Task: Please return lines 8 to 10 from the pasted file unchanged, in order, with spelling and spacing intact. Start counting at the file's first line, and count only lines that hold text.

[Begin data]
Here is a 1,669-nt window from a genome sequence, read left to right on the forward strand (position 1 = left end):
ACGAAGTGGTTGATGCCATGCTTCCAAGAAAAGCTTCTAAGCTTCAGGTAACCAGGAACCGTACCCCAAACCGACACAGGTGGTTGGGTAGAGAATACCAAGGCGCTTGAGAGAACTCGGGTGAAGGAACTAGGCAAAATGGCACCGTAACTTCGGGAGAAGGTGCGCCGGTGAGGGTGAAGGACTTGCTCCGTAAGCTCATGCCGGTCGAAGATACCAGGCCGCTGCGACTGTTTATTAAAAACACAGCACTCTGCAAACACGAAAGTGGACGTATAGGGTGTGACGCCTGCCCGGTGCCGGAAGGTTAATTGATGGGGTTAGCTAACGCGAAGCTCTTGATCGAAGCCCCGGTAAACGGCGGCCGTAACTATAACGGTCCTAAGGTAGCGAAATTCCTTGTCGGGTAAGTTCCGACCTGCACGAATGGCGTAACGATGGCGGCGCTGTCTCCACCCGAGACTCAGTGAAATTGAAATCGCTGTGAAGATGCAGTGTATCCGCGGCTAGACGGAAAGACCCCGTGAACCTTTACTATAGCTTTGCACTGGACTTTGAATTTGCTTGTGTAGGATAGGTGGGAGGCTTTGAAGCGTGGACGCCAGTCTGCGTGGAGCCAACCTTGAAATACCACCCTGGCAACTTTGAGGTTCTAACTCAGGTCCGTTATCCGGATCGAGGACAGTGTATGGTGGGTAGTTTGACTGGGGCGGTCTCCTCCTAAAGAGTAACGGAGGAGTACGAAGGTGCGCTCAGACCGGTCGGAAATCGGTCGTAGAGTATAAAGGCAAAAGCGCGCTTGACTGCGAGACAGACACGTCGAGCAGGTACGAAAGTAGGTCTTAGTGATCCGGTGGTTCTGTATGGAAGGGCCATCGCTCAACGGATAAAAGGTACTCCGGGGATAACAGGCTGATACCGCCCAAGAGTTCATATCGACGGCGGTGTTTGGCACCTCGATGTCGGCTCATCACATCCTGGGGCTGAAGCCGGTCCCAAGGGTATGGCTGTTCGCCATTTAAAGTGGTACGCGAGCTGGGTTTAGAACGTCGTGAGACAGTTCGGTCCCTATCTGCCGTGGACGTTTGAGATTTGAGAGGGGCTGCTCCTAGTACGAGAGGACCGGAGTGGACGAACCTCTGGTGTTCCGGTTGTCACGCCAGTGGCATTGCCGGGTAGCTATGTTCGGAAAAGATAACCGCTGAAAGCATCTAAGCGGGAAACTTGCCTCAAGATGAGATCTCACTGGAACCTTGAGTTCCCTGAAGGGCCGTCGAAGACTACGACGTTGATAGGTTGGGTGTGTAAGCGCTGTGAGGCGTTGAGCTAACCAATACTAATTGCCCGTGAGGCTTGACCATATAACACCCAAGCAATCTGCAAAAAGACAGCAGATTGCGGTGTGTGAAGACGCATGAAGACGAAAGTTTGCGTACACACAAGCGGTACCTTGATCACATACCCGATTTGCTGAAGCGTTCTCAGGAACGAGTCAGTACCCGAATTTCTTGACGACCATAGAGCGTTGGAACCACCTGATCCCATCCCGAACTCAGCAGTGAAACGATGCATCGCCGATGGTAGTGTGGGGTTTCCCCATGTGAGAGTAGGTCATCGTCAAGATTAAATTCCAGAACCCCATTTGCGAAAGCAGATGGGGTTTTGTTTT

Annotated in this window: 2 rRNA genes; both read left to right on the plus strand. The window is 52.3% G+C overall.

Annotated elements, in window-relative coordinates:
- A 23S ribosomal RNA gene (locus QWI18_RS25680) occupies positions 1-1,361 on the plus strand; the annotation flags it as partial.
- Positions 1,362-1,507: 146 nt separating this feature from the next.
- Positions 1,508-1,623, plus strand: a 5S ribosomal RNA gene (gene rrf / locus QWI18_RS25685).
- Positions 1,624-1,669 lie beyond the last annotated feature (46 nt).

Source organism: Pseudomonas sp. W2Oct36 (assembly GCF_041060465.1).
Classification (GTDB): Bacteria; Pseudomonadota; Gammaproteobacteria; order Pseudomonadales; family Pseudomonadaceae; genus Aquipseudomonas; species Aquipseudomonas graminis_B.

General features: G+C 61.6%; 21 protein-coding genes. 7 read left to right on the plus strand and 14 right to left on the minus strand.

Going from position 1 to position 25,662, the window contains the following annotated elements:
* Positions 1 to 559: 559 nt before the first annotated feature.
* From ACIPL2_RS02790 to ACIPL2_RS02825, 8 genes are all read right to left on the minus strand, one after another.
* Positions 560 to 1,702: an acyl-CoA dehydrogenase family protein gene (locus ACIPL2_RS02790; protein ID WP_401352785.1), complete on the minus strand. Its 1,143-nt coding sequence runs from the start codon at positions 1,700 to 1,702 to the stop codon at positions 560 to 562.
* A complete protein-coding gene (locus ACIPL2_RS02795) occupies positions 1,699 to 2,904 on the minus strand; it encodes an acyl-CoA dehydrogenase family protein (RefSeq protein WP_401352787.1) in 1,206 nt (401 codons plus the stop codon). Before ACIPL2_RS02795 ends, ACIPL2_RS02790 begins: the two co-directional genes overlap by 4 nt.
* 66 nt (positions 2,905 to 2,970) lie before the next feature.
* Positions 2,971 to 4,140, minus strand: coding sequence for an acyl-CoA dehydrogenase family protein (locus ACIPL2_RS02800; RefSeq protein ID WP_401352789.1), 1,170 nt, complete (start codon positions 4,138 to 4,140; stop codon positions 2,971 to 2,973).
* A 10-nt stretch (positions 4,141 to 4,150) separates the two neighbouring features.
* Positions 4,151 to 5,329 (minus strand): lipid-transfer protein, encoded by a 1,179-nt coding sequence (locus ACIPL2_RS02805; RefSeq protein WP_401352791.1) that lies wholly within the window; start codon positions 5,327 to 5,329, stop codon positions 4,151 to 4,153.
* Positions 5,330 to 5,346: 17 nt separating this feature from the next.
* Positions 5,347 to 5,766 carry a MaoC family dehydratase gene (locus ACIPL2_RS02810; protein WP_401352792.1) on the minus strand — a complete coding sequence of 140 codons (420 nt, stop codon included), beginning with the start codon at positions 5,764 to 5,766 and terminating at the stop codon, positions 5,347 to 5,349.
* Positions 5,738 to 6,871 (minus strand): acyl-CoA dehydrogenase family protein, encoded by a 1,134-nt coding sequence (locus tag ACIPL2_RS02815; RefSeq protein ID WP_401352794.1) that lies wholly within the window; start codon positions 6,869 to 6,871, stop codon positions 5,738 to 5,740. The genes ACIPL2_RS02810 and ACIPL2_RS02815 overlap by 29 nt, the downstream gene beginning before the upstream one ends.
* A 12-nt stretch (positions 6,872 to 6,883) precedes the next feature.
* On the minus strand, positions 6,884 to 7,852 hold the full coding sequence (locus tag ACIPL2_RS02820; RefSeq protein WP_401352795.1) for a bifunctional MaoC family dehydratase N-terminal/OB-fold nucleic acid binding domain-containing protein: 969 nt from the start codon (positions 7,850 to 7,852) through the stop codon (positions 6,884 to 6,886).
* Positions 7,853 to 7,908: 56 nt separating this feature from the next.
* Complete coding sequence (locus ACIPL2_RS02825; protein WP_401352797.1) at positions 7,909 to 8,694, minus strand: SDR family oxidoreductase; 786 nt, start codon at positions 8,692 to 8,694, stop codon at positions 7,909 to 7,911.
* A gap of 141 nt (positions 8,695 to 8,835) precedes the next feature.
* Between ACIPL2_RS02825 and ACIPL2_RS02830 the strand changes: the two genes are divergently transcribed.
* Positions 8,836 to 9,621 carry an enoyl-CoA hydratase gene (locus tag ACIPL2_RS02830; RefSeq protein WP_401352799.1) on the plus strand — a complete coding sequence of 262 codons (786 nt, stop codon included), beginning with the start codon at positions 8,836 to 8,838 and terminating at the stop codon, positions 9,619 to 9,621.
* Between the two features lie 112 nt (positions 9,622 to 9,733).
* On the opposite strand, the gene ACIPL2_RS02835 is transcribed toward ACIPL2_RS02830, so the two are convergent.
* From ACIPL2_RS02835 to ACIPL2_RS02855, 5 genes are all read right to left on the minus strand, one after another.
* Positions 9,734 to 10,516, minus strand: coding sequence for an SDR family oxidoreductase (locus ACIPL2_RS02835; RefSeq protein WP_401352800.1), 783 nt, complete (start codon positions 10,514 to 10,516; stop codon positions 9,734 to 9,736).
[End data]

- Positions 1,624-1,669 lie beyond the last annotated feature (46 nt).

Source organism: Pseudomonas sp. W2Oct36 (assembly GCF_041060465.1).
Classification (GTDB): Bacteria; Pseudomonadota; Gammaproteobacteria; order Pseudomonadales; family Pseudomonadaceae; genus Aquipseudomonas; species Aquipseudomonas graminis_B.